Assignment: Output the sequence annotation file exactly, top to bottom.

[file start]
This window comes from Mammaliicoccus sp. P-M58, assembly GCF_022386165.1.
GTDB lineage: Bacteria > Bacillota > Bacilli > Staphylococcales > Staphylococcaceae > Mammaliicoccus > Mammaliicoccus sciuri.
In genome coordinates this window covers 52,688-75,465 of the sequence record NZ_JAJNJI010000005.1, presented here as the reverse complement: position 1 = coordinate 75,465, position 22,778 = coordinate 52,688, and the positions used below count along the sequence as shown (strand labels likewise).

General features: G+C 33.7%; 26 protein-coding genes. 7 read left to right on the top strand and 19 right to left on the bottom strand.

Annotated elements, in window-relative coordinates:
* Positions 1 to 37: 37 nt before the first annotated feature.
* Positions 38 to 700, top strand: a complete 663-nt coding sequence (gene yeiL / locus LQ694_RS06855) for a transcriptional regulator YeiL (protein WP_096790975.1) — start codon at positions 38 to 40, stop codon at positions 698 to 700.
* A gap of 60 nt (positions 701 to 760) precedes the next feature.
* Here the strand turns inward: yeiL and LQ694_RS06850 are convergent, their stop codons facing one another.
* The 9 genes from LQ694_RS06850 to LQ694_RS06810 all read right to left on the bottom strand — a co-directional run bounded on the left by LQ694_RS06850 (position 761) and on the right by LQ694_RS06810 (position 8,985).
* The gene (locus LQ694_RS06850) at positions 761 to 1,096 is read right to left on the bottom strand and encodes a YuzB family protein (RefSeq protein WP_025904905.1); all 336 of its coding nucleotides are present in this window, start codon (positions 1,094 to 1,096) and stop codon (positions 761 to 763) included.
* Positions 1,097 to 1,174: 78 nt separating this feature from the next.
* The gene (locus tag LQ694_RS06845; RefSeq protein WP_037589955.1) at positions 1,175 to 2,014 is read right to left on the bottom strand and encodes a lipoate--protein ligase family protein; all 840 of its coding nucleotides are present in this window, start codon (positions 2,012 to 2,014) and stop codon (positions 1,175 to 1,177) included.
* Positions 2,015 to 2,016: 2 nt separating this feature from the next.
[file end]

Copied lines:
This window comes from Mammaliicoccus sp. P-M58, assembly GCF_022386165.1.
GTDB lineage: Bacteria > Bacillota > Bacilli > Staphylococcales > Staphylococcaceae > Mammaliicoccus > Mammaliicoccus sciuri.
In genome coordinates this window covers 52,688-75,465 of the sequence record NZ_JAJNJI010000005.1, presented here as the reverse complement: position 1 = coordinate 75,465, position 22,778 = coordinate 52,688, and the positions used below count along the sequence as shown (strand labels likewise).

General features: G+C 33.7%; 26 protein-coding genes. 7 read left to right on the top strand and 19 right to left on the bottom strand.

Annotated elements, in window-relative coordinates:
* Positions 1 to 37: 37 nt before the first annotated feature.
* Positions 38 to 700, top strand: a complete 663-nt coding sequence (gene yeiL / locus LQ694_RS06855) for a transcriptional regulator YeiL (protein WP_096790975.1) — start codon at positions 38 to 40, stop codon at positions 698 to 700.
* A gap of 60 nt (positions 701 to 760) precedes the next feature.
* Here the strand turns inward: yeiL and LQ694_RS06850 are convergent, their stop codons facing one another.
* The 9 genes from LQ694_RS06850 to LQ694_RS06810 all read right to left on the bottom strand — a co-directional run bounded on the left by LQ694_RS06850 (position 761) and on the right by LQ694_RS06810 (position 8,985).
* The gene (locus LQ694_RS06850) at positions 761 to 1,096 is read right to left on the bottom strand and encodes a YuzB family protein (RefSeq protein WP_025904905.1); all 336 of its coding nucleotides are present in this window, start codon (positions 1,094 to 1,096) and stop codon (positions 761 to 763) included.
* Positions 1,097 to 1,174: 78 nt separating this feature from the next.
* The gene (locus tag LQ694_RS06845; RefSeq protein WP_037589955.1) at positions 1,175 to 2,014 is read right to left on the bottom strand and encodes a lipoate--protein ligase family protein; all 840 of its coding nucleotides are present in this window, start codon (positions 2,012 to 2,014) and stop codon (positions 1,175 to 1,177) included.
* Positions 2,015 to 2,016: 2 nt separating this feature from the next.